Free Flight: From Airline Hell to a New Age of Travel By
James Fallows.

Public Affairs, 256 pages, $25.00

Breaking Gridlock: Moving toward Transportation That Works By Jim Motavalli.

Sierra Club Books, 304 pages, $23.00

If ever there were a time for top-to-bottom reassessment of the U.S.
transportation system, now is that time. James Fallows's Free Flight,
published last summer, and Jim Motavalli's just-released Breaking Gridlock
provide stimulating insights into the ways better technology and sensible
planning might come together to improve methods of travel.

Fallows offers a forward-looking account of how technological
innovation promises to transform the small-airplane industry. Motavalli attempts
an ambitious overview of the entire transportation landscape. Ranging widely from
antsy cyclists and gridlocked motorists to fast trains and "green" buses,
Motavalli's story is inevitably a less cheery one. His conclusion in the last
chapter: "We've taken just about every wrong turn in building a transportation
network in America."

Fallows makes the most of his more congenial material. In his view, air travel
is on the verge of a new golden age as new technologies promise to make small
planes cheaper and safer. Flying from one small airport to another, such planes
will increasingly liberate travelers from the hurry-up-and-wait frustrations of
the big airlines' hub-and-spoke system.

In building his case, Fallows frequently draws on his own knowledge as a
pilot. This adds to the authority and interest of the book, but occasionally one
senses that he is writing as an avowed enthusiast. Civilians--as the enthusiasts
refer to the rest of us--may occasionally wonder whether the revolution will turn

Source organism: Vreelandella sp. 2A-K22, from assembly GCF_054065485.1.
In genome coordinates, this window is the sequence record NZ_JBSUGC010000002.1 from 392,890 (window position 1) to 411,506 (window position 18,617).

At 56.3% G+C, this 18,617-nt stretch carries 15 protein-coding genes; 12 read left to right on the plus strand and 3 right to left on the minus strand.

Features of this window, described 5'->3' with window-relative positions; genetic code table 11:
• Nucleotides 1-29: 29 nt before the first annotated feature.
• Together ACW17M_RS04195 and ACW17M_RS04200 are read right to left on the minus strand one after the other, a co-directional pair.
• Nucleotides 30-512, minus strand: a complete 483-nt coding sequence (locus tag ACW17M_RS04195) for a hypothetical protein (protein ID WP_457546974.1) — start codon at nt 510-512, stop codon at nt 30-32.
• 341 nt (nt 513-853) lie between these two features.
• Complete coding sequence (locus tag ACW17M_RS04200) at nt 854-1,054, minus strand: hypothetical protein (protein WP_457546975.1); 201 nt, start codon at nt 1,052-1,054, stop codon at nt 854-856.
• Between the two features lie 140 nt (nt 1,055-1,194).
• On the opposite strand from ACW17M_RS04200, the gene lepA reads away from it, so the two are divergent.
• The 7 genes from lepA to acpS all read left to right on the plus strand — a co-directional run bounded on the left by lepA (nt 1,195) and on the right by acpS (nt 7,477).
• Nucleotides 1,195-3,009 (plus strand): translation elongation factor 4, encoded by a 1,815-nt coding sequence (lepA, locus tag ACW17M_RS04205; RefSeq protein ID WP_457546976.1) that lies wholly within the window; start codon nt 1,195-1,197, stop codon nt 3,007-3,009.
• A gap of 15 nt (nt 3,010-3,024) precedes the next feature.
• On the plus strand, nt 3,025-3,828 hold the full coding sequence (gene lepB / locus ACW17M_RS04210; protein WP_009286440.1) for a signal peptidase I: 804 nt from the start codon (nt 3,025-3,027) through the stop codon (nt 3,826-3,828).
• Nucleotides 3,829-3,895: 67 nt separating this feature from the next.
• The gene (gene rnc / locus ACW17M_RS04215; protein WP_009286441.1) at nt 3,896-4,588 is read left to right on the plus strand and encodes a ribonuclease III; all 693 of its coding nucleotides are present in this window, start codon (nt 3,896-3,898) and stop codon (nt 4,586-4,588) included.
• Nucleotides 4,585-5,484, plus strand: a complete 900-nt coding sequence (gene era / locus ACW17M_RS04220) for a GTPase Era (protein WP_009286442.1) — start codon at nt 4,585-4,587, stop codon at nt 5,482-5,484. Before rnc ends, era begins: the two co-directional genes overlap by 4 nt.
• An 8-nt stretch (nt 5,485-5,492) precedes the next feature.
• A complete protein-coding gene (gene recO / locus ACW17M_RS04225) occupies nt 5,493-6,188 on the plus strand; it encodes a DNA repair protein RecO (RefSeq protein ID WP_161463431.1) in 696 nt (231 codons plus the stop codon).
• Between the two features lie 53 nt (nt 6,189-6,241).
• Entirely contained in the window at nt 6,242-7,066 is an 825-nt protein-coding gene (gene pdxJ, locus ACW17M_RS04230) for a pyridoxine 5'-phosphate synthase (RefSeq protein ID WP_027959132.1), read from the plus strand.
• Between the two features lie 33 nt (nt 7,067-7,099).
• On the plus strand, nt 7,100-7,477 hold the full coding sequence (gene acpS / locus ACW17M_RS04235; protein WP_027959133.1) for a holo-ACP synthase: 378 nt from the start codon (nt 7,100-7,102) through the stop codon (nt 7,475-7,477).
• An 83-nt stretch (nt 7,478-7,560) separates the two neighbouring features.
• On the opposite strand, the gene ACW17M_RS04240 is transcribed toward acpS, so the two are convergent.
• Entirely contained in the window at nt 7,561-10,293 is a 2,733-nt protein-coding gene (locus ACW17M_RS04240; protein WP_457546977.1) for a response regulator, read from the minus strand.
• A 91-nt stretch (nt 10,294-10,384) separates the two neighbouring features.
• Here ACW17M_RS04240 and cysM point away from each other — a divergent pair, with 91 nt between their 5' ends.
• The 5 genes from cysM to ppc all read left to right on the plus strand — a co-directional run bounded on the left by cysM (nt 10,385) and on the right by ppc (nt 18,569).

out to be quite as sweeping as Fallows and his fellow flyers hope.

But after decades of stagnation in aircraft building, it's clear that small
planes are improving rapidly and becoming cheaper. Some of the new planes
described by Fallows sell for as little as one-third the price of equivalent
models of just a few years ago. That hardly puts them in the Volkswagen Beetle
class, but it undeniably opens up some interesting market possibilities.

Small planes are also becoming safer. Until recently, purchasing a low-cost
plane meant buying a propeller plane powered by a traditional--and traditionally
temperamental--piston engine, as opposed to the more reliable jet engine. A
typical propeller plane requires an engine only slightly more powerful than that
of a luxury car. But piston engines have more independently moving parts than jet
engines and therefore more chance of things going wrong.

How can small planes be made safer? As Fallows reports, one innovative
solution now being implemented involves equipping piston-engine planes with
parachutes. If the engine conks out, the parachute can be opened to allow the
entire craft to float down to a safe--if perhaps undignified--re-encounter with
terra firma. Fallows plausibly posits the idea that such fail-safe propeller
planes--he calls them "Macintoshes of the air," after Apple Computer's
crash-resistant computers--will widen the appeal of flying. Tired of the hassle
and delays of the hub-and-spoke system, many less-than-swashbuckling
professionals and small-business owners will pluck up the courage to own their
own wings.

Of course, parachutes are a solution that calls to mind the danger of engine
failure. Not surprisingly, aeronautical engineers have long dreamed of a more
intellectually satisfying answer: a new breed of small planes powered by suitably
compact jet engines. Fallows reports that tiny jet engines, long considered an
aviation oxymoron, are now a reality. And as small jet planes go into
service--probably beginning in 2003--we can expect to see a major new industry in
which professional pilots provide jet-powered air-taxi services to and from small
airports around the United States.

The new planes will be to today's commercial planes what Yellow Cabs are to a
city's fleet of buses. Whereas the parachute-equipped propeller planes can
accommodate no more than three paying passengers, the smallest of the new
microjets will accommodate five. And they will fly faster and farther than